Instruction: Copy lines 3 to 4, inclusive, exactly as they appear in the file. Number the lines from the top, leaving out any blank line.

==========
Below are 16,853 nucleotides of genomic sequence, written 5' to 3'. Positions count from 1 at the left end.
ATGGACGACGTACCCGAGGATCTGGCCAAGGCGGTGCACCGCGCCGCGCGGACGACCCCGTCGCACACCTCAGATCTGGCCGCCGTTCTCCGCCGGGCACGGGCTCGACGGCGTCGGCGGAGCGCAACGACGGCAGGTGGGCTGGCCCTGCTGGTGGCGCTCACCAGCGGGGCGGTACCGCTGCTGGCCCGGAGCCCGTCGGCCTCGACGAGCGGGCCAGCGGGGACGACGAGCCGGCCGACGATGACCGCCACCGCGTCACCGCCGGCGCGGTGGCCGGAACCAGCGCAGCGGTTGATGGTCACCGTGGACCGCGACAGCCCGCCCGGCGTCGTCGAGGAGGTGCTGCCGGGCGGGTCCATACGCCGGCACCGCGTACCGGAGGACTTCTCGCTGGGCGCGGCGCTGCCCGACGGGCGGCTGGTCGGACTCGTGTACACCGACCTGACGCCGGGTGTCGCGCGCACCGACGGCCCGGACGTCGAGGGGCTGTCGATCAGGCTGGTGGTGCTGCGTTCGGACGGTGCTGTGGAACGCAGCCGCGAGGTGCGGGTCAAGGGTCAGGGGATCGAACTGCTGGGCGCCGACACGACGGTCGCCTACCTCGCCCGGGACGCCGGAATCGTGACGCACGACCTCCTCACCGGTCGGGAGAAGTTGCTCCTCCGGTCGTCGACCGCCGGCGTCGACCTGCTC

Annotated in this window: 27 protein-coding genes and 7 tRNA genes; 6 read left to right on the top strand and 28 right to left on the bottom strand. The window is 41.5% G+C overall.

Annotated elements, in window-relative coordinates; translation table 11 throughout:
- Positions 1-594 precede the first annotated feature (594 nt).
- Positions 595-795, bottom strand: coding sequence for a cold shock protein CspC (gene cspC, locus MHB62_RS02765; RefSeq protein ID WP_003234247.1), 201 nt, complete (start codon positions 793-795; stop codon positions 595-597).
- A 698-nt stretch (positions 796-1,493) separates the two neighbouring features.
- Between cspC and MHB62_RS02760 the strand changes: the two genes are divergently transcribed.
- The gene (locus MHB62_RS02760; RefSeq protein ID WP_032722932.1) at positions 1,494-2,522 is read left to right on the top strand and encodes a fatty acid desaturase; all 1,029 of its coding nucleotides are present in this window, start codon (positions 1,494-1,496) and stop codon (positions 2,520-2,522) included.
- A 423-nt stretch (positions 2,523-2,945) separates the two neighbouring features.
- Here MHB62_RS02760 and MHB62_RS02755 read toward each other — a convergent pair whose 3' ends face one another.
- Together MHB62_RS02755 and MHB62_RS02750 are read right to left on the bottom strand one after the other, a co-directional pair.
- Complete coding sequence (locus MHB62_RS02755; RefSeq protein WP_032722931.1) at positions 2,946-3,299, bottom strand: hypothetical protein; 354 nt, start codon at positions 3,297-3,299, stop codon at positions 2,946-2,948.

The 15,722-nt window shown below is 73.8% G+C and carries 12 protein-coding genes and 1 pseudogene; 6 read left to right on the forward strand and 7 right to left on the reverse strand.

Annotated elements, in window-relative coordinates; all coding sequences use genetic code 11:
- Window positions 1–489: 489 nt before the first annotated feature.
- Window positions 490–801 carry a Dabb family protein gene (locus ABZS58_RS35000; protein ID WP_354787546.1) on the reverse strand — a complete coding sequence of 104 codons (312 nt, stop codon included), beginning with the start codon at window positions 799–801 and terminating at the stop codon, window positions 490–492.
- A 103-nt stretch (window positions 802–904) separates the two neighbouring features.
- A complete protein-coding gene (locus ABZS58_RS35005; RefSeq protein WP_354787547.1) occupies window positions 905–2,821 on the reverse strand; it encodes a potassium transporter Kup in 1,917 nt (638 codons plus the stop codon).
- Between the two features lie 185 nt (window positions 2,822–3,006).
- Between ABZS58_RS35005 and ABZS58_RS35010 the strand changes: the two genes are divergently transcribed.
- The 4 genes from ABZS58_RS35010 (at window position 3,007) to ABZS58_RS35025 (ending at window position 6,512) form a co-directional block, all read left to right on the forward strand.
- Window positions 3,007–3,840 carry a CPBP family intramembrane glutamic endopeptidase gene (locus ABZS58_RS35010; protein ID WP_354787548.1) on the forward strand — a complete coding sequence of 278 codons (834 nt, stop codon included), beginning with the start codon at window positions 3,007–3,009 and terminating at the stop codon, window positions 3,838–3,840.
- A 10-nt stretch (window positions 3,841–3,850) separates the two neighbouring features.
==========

Annotated in this window: 27 protein-coding genes and 7 tRNA genes; 6 read left to right on the top strand and 28 right to left on the bottom strand. The window is 41.5% G+C overall.

Annotated elements, in window-relative coordinates; translation table 11 throughout: